Customs brokers and importers that are lodging Full Import Declarations (FIDs) in the
Department of Home Affairs' Integrated Cargo System (ICS) for consignments of imported food must also comply with requirements set by the Department of Agriculture and Water Resources.
This includes submitting supporting documentation to the Department of Agriculture and Water Resources for assessment.
Declaring the producer of imported food
The producer must be declared for all imported food that is lodged in a FID.
The producer of an imported food is the commercial or individual’s premises or area in the country of origin where the goods were grown, caught, manufactured or processed. The producer may also be referred to as the manufacturer, processer, packer or establishment.
The producer is used to determine the appropriate rate of inspection for an imported food, based on the compliance of previous consignments referred to the
Imported Food Inspection Scheme.
The department is phasing in a new requirement that the producer must be declared for all imported food that is lodged in a FID.
From 20 March 2015, licensed customs brokers have the ability to create AQIS Producer Codes in the integrated cargo System (ICS).
More information about declaring the producer of imported food is available on the
Imported Food Notices under ‘Producer must be declared for all imported foods’
Use the form below to apply for a new producer to be created in the ICS:
Lodging correct information in a Full Import Declaration (FID)
The department assesses the information lodged in a FID, the supporting commercial documentation and any government-to-government certification to ensure the correct rates of inspection and analysis are applied to each consignment.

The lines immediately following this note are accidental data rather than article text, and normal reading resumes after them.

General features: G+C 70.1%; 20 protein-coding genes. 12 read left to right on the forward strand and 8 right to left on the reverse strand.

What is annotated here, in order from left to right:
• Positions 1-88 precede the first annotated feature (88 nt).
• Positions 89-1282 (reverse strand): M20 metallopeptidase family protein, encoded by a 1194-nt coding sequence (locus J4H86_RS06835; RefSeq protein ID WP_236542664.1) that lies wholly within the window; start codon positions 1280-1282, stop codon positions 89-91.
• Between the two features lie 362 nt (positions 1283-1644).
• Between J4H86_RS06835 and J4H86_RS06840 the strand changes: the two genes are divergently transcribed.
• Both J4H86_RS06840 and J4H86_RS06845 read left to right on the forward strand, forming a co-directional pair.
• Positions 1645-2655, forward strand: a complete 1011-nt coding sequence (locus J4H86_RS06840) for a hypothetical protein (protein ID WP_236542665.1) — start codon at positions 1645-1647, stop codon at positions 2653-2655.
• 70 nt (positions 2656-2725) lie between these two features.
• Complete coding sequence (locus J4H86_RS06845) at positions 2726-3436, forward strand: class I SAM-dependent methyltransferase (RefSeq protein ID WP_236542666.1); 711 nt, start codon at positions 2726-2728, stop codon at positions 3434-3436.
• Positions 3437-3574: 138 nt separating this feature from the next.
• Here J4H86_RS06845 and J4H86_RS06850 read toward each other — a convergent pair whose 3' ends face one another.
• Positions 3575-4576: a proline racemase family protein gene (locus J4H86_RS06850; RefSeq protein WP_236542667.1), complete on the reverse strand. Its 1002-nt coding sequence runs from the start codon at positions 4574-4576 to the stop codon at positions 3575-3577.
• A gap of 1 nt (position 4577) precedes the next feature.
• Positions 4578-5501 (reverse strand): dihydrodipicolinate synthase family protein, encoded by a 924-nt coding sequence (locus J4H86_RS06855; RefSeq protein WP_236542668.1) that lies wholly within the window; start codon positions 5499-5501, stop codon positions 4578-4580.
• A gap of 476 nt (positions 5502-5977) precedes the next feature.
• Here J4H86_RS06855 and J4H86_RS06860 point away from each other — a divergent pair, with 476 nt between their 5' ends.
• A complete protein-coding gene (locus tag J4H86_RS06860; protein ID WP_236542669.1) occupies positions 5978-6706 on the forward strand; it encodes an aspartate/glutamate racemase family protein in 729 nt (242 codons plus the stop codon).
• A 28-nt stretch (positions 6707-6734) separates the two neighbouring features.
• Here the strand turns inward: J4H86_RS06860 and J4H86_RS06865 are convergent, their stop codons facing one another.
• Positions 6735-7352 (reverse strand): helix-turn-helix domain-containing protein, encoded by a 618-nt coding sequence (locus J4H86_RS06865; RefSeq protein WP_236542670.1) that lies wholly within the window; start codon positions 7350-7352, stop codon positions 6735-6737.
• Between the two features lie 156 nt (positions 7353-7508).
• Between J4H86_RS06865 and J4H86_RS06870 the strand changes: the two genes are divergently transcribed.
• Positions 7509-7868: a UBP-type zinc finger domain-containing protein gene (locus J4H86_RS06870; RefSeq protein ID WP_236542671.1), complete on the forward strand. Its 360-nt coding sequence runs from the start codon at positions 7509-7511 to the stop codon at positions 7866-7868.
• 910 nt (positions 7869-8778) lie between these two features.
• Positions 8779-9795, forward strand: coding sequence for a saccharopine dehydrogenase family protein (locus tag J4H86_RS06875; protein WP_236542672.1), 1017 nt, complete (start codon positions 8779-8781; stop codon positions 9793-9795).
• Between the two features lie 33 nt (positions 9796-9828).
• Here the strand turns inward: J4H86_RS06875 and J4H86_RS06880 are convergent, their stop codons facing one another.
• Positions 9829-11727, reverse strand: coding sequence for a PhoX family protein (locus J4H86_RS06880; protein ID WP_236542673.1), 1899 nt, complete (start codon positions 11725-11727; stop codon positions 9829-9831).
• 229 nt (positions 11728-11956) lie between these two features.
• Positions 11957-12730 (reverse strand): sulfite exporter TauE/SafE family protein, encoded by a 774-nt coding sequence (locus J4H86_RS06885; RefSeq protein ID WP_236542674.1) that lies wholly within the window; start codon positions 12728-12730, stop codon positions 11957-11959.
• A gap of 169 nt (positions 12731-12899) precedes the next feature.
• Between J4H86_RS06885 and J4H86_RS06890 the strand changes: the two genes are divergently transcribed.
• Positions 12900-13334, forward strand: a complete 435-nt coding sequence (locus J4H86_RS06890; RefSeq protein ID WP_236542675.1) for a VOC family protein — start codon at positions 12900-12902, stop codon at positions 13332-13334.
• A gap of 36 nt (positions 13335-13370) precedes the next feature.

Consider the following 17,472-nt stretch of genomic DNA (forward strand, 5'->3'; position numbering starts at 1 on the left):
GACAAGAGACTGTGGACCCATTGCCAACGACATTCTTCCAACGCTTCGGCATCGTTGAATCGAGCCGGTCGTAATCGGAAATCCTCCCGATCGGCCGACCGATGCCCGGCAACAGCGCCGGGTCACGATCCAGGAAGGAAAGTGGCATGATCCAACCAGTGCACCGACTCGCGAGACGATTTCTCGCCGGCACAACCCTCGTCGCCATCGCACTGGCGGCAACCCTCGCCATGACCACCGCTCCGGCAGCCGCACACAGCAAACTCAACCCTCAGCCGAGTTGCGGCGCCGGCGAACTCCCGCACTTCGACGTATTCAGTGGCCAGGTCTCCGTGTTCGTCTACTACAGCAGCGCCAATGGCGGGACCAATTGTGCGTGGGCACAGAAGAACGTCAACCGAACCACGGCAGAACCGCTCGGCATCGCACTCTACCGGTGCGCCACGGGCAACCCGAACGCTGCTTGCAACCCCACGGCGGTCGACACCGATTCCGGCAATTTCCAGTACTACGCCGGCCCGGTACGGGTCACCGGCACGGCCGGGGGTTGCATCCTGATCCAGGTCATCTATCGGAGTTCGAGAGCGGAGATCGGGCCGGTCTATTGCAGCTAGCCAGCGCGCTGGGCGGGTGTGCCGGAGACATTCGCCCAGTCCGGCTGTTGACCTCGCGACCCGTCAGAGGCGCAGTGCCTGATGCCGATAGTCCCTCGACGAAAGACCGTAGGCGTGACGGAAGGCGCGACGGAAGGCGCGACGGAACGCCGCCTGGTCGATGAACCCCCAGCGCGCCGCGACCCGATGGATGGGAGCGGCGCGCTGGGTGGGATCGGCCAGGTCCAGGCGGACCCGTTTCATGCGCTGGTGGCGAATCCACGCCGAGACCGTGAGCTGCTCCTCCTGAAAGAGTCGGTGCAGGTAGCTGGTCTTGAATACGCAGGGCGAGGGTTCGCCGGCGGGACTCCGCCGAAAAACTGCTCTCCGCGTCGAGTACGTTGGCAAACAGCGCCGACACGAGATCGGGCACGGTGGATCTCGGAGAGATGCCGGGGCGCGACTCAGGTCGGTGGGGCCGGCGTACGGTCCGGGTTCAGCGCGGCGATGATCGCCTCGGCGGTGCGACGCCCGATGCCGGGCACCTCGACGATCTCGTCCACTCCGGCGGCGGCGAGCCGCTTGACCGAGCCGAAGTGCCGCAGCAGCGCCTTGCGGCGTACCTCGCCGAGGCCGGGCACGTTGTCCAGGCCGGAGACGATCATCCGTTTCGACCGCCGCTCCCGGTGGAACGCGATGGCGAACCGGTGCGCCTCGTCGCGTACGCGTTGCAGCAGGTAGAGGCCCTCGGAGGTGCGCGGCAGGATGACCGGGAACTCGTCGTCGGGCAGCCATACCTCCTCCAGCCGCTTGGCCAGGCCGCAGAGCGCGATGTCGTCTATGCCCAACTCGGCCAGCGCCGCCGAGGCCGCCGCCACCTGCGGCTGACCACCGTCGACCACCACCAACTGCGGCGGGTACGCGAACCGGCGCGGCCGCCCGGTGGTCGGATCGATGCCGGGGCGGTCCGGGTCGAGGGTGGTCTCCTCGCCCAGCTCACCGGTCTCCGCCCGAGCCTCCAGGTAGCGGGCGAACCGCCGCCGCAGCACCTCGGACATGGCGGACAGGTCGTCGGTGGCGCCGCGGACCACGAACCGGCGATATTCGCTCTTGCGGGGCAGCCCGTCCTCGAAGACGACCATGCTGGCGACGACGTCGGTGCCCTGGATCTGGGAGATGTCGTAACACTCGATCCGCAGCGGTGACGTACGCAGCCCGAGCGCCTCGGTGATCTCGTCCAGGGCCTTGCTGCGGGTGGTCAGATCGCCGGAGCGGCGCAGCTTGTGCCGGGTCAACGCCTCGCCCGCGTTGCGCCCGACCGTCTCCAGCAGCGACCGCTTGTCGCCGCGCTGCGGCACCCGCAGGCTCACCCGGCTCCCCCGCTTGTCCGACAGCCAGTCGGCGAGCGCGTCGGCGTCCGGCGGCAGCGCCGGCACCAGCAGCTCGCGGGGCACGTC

When incorrect information is identified in a FID, the department will issue a Food Control Certificate to advise the customs broker or importer that an amendment must be made to the FID. The goods must remain on hold and the FID will not be processed or an inspection booked until the amended FID is received in the department's system.
Where the department identifies that a customs broker or importer is lodging incorrect information in a FID or answering the Imported Food Inspection Scheme Lodgement Questions incorrectly, this will be viewed as a noncompliance and the details will be recorded. The customs broker, importer and consignment details may also be referred to the department's Enforcement area for further action.
Note: Officers do not have access to amend any of the fields in a FID and will not manually adjust departmental records to accommodate or rectify incorrect information that has been lodged in a FID.
IFIS Lodgement Questions (Community Protection Questions)
The department uses Imported Food Inspection Scheme (IFIS) Lodgement Questions to obtain more information about an imported consignment. Customs brokers and importers may be asked IFIS Lodgement Questions when lodging FIDs for consignments of imported food. The importer is responsible for providing the customs broker with sufficient information about the food, including a list of ingredients and percentages of those ingredients in a mixed or processed food, so that all IFIS Lodgement Questions can be answered correctly.
IFIS Lodgement Questions may relate to a whole imported food or the ingredients used in a mixed or processed imported food. Examples of how the department uses IFIS Lodgement Questions are below:
An IFIS Lodgement Question may relate to a whole food: